United States District Court, E.D. North Carolina, Western Division
April 10, 2014
DAVID HAROLD JOHNSON, Plaintiff,
STATE OF NORTH CAROLINA and MICHAEL HICKS, Defendants.
MALCOLM J. HOWARD, Senior District Judge.
Plaintiff, a state inmate proceeding pro se, brings this action under 42 U.S.C. § 1983 [DE #1]. Plaintiff has been granted leave to proceed without prepayment of fees [DE #6]. This matter is now before the court on frivolity review, and plaintiff's motion for temporary restraining order [DE #4].
When a prisoner seeks relief in a civil action from a governmental entity or officer, a court must review and dismiss the complaint if it is "frivolous, malicious, or fails to state a claim upon which relief may be granted." 28 u.s.c. § 1915A(a)-(b) (1). A case is frivolous if it "lacks an arguable basis either in law or in fact." Neitzke v. Williams , 490 U.S. 319, 325 (1989). "Legally frivolous claims are based on an indisputably meritless legal theory and include claims of infringement of a legal interest which clearly does not exist." Adams v. Rice , 40 F.3d 72, 75 (4th Cir. 1994) (internal quotation marks omitted). Factually frivolous claims lack an "arguable basis" in fact. Neitzke , 490 U.S. at 325.
The standard used to evaluate the sufficiency of a pleading is flexible, "and a pro se complaint, however inartfully pleaded, must be held to less stringent standards than formal pleadings drafted by lawyers." Erickson v. Pardus , 551 U.S. 89, 94 (2007) (per curiam) (internal quotation marks omitted). Erickson, however, does not "undermine [the] requirement that a pleading contain more than labels and conclusions.'" Giarratano v. Johnson , 521 F.3d 298, 304 n.5 (4th Cir. 2008) (quoting Bell Atl. Corp. v. Twombly , 550 U.S. 544, 555 (2007)).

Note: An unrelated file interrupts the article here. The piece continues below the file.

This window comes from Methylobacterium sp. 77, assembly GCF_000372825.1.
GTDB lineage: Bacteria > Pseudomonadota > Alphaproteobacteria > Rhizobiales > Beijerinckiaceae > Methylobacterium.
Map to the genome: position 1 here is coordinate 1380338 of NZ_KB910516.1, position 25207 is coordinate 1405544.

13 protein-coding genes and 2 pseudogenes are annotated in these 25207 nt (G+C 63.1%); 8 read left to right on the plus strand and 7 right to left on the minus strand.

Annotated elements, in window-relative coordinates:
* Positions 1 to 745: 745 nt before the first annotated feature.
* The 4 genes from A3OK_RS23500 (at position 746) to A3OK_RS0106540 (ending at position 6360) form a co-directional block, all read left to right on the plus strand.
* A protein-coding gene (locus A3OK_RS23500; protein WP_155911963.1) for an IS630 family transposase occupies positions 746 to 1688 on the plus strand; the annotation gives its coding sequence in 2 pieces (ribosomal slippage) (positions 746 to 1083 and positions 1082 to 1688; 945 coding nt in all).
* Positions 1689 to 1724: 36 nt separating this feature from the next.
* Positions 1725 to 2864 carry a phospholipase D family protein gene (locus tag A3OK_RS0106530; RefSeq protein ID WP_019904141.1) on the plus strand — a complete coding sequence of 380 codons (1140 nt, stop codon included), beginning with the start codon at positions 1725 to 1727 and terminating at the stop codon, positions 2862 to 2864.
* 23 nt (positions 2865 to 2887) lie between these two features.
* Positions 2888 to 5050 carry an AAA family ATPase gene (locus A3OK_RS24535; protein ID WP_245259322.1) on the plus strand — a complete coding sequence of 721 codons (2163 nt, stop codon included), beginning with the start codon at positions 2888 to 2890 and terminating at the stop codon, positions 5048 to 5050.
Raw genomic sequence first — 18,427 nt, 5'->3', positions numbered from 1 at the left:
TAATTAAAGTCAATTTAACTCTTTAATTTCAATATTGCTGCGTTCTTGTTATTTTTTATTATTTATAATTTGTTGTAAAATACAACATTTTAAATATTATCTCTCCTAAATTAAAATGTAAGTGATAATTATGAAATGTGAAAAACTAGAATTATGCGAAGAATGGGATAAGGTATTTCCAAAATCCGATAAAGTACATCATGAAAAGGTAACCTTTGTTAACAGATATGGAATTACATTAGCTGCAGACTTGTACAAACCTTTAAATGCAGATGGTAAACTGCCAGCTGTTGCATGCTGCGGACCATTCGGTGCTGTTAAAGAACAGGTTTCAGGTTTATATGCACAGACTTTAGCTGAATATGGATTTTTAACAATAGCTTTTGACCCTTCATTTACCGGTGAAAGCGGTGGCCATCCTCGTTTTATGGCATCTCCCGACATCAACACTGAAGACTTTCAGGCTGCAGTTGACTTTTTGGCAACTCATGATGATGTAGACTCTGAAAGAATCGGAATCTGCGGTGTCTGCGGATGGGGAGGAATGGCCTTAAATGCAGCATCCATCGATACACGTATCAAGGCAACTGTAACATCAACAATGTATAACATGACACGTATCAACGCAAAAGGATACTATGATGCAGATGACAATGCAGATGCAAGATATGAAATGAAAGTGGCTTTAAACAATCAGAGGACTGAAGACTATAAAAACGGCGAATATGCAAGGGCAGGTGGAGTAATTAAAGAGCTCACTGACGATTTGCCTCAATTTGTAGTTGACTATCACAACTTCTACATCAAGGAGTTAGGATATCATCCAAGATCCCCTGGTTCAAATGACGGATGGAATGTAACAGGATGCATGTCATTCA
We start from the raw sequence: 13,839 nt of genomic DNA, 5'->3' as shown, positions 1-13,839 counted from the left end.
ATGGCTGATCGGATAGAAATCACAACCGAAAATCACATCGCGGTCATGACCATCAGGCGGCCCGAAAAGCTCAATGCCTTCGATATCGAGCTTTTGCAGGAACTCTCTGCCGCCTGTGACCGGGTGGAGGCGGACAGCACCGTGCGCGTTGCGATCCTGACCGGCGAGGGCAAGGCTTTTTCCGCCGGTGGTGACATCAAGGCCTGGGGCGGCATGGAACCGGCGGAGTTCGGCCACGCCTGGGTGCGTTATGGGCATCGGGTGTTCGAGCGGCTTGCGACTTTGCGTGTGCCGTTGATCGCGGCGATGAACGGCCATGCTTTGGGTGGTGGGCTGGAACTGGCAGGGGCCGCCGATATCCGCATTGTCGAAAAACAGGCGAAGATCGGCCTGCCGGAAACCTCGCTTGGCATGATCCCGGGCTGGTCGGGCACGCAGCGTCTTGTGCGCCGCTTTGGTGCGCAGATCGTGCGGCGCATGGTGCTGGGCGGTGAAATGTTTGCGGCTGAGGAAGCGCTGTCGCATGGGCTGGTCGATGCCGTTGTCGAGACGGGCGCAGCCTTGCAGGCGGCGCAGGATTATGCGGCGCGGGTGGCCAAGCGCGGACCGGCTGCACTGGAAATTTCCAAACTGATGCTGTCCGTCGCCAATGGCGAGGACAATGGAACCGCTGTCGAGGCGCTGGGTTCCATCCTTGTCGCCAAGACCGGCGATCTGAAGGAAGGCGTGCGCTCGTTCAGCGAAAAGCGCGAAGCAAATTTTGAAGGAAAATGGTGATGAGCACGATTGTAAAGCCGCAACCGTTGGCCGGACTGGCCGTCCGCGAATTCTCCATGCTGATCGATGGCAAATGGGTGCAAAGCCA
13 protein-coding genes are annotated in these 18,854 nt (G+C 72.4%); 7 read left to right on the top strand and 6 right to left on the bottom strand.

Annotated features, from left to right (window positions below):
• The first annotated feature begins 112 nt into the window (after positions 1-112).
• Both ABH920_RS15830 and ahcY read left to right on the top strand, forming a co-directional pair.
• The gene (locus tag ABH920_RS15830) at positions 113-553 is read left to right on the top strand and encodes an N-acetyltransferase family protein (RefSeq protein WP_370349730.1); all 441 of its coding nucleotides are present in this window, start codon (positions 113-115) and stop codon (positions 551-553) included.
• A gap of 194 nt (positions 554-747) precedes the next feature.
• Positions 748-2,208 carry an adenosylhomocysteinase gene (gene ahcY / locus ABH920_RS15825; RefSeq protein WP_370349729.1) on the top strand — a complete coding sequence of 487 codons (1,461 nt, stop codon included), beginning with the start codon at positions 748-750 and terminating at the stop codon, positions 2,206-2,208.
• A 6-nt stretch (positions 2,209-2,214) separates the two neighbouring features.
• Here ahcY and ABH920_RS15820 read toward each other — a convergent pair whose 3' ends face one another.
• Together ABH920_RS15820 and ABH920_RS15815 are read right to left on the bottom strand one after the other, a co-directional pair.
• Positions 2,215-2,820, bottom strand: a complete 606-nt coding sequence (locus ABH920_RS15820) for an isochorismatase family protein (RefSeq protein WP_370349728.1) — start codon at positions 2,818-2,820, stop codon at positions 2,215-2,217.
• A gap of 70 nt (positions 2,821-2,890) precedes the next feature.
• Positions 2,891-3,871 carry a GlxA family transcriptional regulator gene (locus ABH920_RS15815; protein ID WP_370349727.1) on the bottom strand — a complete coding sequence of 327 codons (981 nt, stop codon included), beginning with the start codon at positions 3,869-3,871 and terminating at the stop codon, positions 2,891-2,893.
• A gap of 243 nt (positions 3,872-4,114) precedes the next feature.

Plaintiff is incarcerated at Maury Correctional Institution in Hookerton, North Carolina. Plaintiff appears to be challenging a traffic stop which occurred prior to his arrest, asserting that plaintiff was "racially profiled." (Compl. 3). Plaintiff seeks a trial by jury, court costs and attorney fees, and $800, 000 in punitive damages. (Compl. 4).
The Eighth Amendment protects prisoners from "cruel and unusual punishments" and from "deprivations" that are "suffered during imprisonment." Johnson v. Quinones , 145 F.3d 164, 167 (4th Cir. 1998). Plaintiff's complaint does not state any facts to provide an "arguable basis" for relief under § 1983 because he complains about a traffic stop before he was imprisoned. See Neitzke , 490 U.S. at 325. Furthermore, plaintiff is challenging his incarceration pursuant to the same allegations of racial profiling in this district as a habeas case before Senior Judge James C. Fox, case number 5:13-HC-2067-F. Thus, even under the liberal pro se pleading standard, his complaint is without merit.
In sum, the court DISMISSES plaintiff's action as frivolous. Plaintiff's motion for temporary restraining order is DISMISSED as moot[DE #4]. The clerk shall close the case.